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In Re: Madasamy Nadan - Court Judgment

LegalCrystal Citation
SubjectCriminal
CourtChennai
Decided On
Judge
Reported in32Ind.Cas.131
AppellantIn Re: Madasamy Nadan
Cases ReferredVide Queen v. Nabi Saheb
Excerpt:
regulation ix of 1816, section 10 - punishment of putting in stocks--test for determining whether it is degrading to inflict the punishment--shanars. - - whether that claim be well founded or not, the fact that it is made is evidence to show that shanars as a community would regard being put into stocks as a degrading form of punishment......shanars do not belong to 'any of the lower castes of the people on whom it may not be improper to inflict so degrading a punishment', to use the words of section 10, regulation xi of 1816. in the case of rettigadu v. konda reddi 24 m.k 271; 1 weir 928, it was held that a mala, a hindu pariah, was a person on whom it may not ordinarily be improper to inflict so degrading a sentence, but it would be otherwise if it could be shown that on adopting christianity he adopted also the christian moral and social standards instead of those of his caste. in the case of shanars we would not be far wrong in saying that they would at least at the present day regard themselves degraded by the infliction of such punishment. that is one important test for determining the question whether the second.....
Judgment:

Abdur Rahim, J.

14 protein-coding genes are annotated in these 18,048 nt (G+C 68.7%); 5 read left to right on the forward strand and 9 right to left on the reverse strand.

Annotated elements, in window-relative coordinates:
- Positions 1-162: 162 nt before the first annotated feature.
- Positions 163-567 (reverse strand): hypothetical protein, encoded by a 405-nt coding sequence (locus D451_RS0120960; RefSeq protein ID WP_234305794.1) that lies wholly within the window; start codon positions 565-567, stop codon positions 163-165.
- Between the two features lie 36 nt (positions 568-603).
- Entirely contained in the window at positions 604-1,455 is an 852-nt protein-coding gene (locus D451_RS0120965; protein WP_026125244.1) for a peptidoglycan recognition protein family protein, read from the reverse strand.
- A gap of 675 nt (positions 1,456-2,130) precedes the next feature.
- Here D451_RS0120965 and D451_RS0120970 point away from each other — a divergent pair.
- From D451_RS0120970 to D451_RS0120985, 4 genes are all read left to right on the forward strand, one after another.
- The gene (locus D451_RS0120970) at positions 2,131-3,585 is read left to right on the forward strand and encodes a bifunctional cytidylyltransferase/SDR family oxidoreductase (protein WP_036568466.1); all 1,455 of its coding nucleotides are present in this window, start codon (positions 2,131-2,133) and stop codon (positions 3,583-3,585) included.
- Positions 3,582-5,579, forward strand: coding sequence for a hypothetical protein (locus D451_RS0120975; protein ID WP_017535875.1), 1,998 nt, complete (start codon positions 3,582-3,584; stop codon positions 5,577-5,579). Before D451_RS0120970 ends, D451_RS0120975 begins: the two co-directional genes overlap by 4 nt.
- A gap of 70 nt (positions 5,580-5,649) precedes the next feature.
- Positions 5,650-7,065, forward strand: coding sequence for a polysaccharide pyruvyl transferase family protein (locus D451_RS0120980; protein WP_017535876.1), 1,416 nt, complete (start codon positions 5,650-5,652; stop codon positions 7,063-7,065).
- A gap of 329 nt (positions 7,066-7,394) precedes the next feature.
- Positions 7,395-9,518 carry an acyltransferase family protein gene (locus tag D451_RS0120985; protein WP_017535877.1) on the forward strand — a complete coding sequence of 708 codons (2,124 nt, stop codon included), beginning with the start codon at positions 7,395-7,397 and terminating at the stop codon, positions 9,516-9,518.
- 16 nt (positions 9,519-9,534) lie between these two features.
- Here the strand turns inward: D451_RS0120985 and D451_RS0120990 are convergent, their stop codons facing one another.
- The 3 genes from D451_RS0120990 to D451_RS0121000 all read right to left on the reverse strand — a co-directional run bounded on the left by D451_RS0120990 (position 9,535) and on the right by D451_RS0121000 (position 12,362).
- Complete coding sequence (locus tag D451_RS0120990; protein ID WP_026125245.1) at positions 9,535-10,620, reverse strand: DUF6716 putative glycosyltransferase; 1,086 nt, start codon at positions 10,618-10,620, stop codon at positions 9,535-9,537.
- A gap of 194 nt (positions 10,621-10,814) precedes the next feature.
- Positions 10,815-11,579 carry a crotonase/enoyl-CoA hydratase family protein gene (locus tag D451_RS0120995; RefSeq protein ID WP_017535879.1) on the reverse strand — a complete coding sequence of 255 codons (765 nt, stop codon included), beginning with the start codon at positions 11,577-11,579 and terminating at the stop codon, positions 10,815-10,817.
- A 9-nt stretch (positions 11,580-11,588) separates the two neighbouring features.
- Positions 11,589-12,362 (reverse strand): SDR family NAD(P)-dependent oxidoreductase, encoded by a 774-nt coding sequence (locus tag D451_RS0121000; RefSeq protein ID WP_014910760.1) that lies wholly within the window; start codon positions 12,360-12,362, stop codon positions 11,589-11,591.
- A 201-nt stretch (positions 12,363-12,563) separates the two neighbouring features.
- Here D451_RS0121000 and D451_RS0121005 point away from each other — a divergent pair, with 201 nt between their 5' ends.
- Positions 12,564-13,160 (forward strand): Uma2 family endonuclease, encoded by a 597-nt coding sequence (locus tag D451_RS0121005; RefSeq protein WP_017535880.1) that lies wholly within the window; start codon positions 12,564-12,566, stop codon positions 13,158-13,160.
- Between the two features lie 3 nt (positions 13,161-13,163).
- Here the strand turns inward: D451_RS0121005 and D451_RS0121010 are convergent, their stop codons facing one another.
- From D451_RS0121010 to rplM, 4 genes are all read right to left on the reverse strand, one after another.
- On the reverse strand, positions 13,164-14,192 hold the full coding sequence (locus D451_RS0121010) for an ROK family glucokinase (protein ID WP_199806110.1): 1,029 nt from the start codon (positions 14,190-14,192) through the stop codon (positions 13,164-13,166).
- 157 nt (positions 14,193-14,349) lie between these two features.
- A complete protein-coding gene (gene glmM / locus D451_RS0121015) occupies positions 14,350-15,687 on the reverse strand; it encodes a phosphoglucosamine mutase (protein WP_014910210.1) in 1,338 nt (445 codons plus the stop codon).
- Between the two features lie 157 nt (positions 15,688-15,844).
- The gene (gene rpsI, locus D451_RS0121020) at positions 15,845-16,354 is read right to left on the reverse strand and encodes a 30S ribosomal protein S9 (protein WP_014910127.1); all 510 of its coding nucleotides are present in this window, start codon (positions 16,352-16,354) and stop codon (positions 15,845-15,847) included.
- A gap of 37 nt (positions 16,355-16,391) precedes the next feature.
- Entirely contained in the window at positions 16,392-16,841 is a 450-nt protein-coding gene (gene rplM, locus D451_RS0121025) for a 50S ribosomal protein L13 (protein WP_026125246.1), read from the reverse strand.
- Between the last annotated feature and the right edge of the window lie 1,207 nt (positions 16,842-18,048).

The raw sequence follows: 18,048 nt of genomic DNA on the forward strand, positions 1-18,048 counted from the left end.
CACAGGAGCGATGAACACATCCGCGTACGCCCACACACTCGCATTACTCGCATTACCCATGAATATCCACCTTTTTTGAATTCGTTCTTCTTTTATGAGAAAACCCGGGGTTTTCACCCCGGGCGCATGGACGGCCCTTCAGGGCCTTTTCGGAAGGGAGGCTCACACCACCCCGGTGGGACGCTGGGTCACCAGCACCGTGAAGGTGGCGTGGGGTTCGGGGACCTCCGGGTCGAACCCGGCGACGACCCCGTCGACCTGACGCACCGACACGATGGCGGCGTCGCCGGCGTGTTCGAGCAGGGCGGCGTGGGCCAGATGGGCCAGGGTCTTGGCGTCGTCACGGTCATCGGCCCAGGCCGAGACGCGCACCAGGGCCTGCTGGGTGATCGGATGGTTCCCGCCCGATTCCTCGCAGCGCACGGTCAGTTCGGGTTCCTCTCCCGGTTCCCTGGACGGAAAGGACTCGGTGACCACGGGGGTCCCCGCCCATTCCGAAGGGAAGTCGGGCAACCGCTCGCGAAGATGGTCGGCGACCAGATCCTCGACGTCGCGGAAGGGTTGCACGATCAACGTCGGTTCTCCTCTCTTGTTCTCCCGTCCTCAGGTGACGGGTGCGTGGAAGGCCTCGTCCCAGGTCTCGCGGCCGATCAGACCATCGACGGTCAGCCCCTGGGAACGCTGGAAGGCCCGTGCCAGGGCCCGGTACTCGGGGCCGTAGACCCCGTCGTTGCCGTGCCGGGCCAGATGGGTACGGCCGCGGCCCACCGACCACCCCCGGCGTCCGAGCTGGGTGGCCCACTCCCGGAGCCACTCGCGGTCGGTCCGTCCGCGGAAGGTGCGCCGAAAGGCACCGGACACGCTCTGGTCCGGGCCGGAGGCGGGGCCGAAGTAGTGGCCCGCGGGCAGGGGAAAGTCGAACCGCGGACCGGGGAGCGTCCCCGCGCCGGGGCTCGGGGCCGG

1. In this case the petitioner is a Shanar by caste and he was convicted by the Village Magistrate of insult and assault and put in stocks by way of punishment.

2. The question we have to consider is whether the sentence was a proper one or not. We are of opinion that Shanars do not belong to 'any of the lower castes of the people on whom it may not be improper to inflict so degrading a punishment', to use the words of Section 10, Regulation XI of 1816. In the case of Rettigadu v. Konda Reddi 24 M.K 271; 1 Weir 928, it was held that a Mala, a Hindu pariah, was a person on whom it may not ordinarily be improper to inflict so degrading a sentence, but it would be otherwise if it could be shown that on adopting Christianity he adopted also the Christian moral and social standards instead of those of his caste. In the case of Shanars we would not be far wrong in saying that they would at least at the present day regard themselves degraded by the infliction of such punishment. That is one important test for determining the question whether the second condition applies. Many members of that community have now taken to trade and business or are landowners and farmers and with improved material prosperity a greater sense of self-respect has come to them. Considerable members of them have adopted Christianity, in many cases perhaps as a protest against the rigidity of the ancient caste system. As a caste they are said to occupy a place somewhere between the Vellalas and the Pariahs and their traditional occupation has been toddy-drawing (see Bhattacharjee on Hindu pastes and Sects, page 26). But they themselves claim to be Kshatriyas. Whether that claim be well founded or not, the fact that it is made is evidence to show that Shanars as a community would regard being put into stocks as a degrading form of punishment. In this case the sentence has already been suffered and there is no reason to interfere with the conviction itself. All that was necessary was to record our opinion that the sentence that was inflicted was not warranted by law.

Ayling, J.

3. I agree that the Shanars are not a 'servile caste' [Vide Queen v. Nabi Saheb 6 M.K 247 1 Weir 927 but one on the members of which it lis improper to inflict so degrading a punishment as confinement in stocks.


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